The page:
By Chris Bobel
In this month’s issue, Cosmopolitan dubbed 2015 “the year the period went public” [It is also the year I, for the first time ever, agreed with Cosmo]
2015 has brought us a tremendous diversity of menstrual-positive expressions—from the artistic to the practical, the serious and the playful, local and the global.
2015 is the year that Instagram blew up when Rupi Kaur’s photo of her period –stained PJ pants was “accidentally” [twice] removed, and free-bleeding Kiran Gandhi ran the London Marathon. It is the year that efforts to de-tax menstrual products succeeded in Canada and gained momentum in Australia, Britain, and the United States while efforts to “de-tox” the same products, through the Robin Danielson Bill re-introduced in Congress this May, gets unprecedented press attention .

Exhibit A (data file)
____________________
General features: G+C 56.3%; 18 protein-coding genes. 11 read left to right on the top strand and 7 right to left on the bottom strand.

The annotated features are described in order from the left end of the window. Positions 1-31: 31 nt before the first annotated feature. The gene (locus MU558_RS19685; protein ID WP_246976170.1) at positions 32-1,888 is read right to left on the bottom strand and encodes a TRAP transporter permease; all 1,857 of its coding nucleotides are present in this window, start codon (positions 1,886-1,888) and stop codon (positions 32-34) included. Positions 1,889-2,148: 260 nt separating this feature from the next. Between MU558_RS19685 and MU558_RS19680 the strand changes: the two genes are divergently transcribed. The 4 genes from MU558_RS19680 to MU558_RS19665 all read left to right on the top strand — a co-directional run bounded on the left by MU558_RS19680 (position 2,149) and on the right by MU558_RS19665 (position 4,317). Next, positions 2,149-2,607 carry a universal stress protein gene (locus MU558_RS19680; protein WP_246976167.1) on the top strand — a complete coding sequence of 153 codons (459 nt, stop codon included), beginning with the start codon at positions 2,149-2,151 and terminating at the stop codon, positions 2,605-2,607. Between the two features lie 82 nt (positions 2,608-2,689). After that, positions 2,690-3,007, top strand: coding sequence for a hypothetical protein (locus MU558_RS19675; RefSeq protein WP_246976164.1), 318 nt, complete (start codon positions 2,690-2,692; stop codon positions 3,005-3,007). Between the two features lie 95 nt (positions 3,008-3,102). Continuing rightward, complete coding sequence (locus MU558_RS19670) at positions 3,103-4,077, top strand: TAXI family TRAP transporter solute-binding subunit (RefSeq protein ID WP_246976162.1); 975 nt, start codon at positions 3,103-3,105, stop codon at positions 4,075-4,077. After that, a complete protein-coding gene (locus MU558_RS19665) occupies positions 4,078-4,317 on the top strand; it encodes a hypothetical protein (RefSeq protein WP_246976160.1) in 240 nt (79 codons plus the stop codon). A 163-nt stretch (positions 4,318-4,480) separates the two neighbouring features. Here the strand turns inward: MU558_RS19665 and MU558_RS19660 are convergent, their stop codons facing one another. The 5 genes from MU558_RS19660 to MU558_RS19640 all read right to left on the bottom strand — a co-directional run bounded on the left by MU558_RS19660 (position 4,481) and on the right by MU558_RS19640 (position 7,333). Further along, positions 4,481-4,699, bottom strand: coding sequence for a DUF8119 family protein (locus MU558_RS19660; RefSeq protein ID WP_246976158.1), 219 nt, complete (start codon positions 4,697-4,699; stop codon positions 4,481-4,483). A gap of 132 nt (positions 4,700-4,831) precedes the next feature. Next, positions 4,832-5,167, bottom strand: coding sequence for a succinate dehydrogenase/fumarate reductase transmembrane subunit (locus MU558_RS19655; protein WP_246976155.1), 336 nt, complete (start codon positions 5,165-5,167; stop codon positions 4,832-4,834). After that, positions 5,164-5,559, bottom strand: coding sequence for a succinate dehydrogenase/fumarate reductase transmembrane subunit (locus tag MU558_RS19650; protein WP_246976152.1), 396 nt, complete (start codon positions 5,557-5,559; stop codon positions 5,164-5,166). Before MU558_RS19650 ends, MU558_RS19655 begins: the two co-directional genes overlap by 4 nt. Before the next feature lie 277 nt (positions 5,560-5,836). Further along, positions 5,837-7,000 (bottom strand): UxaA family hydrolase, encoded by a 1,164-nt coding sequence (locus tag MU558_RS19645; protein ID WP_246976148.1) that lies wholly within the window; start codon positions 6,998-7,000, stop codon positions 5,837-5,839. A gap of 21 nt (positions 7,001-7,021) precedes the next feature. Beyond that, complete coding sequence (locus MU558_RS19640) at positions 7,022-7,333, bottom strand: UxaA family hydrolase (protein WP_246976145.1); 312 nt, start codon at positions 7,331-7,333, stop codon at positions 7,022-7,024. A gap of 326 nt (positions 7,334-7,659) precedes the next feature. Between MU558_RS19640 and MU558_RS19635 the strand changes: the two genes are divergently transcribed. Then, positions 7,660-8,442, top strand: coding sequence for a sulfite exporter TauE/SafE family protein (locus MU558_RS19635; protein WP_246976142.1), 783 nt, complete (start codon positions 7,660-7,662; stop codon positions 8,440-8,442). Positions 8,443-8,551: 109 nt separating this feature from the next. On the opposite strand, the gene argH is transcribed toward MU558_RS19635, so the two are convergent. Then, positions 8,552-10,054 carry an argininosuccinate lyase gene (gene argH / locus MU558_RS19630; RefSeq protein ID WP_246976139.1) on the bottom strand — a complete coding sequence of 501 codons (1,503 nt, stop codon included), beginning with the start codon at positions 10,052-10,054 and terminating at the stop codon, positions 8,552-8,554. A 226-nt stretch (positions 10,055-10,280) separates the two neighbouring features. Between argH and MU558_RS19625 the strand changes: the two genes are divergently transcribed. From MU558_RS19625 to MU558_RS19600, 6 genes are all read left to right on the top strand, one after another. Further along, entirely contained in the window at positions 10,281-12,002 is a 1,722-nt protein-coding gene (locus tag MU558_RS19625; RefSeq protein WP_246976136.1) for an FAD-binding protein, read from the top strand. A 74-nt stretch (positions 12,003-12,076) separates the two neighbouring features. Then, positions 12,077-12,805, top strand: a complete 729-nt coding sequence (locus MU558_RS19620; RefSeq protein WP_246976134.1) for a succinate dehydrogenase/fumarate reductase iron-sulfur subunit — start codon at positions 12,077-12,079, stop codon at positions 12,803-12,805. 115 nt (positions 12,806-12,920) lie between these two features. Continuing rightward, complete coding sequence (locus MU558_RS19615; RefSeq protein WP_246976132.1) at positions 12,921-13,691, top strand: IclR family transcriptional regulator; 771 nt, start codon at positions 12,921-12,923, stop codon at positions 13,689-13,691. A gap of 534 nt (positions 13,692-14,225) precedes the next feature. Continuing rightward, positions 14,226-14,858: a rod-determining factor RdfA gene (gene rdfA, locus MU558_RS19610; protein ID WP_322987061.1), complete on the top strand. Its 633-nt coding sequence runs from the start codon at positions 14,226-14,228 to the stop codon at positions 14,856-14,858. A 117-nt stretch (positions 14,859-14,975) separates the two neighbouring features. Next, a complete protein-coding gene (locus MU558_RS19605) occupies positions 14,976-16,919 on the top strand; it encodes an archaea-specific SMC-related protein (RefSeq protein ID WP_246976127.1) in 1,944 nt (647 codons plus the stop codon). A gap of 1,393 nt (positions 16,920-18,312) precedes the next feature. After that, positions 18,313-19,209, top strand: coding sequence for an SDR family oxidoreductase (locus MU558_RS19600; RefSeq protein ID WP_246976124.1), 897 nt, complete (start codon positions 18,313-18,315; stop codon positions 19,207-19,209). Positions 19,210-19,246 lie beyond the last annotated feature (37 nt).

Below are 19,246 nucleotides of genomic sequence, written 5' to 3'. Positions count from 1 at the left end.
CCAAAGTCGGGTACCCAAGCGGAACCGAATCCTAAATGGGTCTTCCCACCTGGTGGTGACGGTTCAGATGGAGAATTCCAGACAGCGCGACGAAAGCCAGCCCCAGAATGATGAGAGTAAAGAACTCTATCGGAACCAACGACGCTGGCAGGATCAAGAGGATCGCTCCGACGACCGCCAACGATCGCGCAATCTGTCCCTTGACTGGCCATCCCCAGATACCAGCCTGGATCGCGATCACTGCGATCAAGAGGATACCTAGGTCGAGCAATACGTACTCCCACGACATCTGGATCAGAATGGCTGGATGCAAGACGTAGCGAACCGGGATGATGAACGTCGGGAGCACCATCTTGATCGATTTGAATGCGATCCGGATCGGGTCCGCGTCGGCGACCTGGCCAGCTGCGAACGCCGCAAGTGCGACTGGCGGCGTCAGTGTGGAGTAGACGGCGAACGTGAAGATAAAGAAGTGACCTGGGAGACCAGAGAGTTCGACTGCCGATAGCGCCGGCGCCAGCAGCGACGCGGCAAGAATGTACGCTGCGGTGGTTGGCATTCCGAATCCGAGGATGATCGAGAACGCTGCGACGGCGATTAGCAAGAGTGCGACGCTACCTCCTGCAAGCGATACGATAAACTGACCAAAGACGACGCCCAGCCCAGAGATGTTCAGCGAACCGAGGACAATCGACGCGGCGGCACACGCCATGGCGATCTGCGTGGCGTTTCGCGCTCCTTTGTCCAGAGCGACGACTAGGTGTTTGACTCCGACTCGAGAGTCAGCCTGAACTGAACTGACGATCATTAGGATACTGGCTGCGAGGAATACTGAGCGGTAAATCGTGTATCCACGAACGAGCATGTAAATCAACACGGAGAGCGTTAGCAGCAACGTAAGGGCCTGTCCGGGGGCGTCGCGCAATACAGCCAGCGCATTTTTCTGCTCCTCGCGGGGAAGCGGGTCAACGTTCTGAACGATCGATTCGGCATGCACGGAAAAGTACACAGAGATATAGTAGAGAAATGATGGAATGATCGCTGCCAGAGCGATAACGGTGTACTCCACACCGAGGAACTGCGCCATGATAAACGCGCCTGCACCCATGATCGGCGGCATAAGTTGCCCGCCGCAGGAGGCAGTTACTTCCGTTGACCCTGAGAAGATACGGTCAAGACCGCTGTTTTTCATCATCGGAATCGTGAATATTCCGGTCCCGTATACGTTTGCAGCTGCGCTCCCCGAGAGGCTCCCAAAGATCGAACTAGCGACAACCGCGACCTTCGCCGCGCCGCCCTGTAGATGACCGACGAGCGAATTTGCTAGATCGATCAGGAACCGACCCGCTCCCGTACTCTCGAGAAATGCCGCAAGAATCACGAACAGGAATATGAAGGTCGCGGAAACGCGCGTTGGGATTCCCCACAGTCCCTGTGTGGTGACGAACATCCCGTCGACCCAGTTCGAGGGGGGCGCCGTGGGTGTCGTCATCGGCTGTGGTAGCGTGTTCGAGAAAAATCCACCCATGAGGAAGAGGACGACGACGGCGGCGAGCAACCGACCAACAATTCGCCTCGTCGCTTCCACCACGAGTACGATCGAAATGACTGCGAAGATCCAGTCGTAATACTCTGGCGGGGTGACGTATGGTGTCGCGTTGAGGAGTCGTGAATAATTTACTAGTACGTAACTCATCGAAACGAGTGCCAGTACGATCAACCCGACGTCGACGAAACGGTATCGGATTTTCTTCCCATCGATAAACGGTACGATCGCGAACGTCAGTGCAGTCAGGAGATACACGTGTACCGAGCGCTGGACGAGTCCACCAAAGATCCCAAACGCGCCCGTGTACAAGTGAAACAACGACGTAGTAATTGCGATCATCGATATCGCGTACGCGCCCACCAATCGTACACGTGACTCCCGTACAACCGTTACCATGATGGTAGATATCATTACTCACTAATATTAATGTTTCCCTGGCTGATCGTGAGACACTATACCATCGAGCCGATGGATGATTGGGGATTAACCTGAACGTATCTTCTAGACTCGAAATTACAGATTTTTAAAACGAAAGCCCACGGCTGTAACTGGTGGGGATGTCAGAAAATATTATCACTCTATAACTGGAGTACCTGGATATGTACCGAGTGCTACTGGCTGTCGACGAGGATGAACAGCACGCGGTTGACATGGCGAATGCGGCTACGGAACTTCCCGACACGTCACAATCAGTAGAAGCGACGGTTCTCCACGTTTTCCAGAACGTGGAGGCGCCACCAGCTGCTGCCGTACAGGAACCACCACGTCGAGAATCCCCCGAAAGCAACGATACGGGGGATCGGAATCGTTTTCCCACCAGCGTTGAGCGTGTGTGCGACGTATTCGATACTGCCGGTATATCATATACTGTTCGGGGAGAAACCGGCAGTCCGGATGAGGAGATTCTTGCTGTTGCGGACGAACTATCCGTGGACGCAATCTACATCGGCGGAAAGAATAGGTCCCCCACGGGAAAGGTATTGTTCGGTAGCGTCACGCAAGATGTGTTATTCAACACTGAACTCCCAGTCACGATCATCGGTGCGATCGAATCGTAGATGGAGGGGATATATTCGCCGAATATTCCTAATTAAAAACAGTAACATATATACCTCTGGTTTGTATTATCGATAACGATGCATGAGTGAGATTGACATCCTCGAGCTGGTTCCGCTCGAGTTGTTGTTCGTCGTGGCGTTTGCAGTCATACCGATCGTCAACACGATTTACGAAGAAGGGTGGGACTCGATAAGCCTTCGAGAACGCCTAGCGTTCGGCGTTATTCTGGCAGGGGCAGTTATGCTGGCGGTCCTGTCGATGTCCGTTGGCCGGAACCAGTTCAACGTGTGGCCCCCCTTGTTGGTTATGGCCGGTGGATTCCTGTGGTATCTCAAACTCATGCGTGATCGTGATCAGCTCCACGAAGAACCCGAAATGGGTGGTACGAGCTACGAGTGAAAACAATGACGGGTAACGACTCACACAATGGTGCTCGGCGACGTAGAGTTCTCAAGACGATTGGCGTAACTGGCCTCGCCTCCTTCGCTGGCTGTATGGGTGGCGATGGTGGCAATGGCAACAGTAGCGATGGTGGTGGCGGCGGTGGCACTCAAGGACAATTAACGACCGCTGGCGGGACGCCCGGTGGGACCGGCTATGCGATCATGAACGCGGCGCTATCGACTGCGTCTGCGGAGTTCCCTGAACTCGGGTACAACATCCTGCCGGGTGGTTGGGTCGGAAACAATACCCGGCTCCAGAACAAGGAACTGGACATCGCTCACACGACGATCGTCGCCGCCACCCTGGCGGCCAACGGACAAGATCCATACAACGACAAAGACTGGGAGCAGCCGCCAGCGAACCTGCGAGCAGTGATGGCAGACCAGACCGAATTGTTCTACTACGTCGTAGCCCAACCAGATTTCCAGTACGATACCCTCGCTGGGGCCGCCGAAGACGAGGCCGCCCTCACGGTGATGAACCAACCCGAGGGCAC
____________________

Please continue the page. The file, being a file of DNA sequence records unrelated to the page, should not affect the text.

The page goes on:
2015 brought us Barbie-alternative Yammily’s “Period Party”– a kit with an educational pamphlet, a doll-sized menstrual care kit including a pair of panties and 15 reusable pads.
In 2015, the unique menstrual challenges of women and girls living on the streets inspired a raft of grassroots campaigns, and a global movement to improve menstrual health for women and girls worldwide is thriving. For example, on May 28, 2015, the 3rd global Menstrual Hygiene Day was recognized through 127 events in 33 countries. Continue reading “The Year the Period Went Public”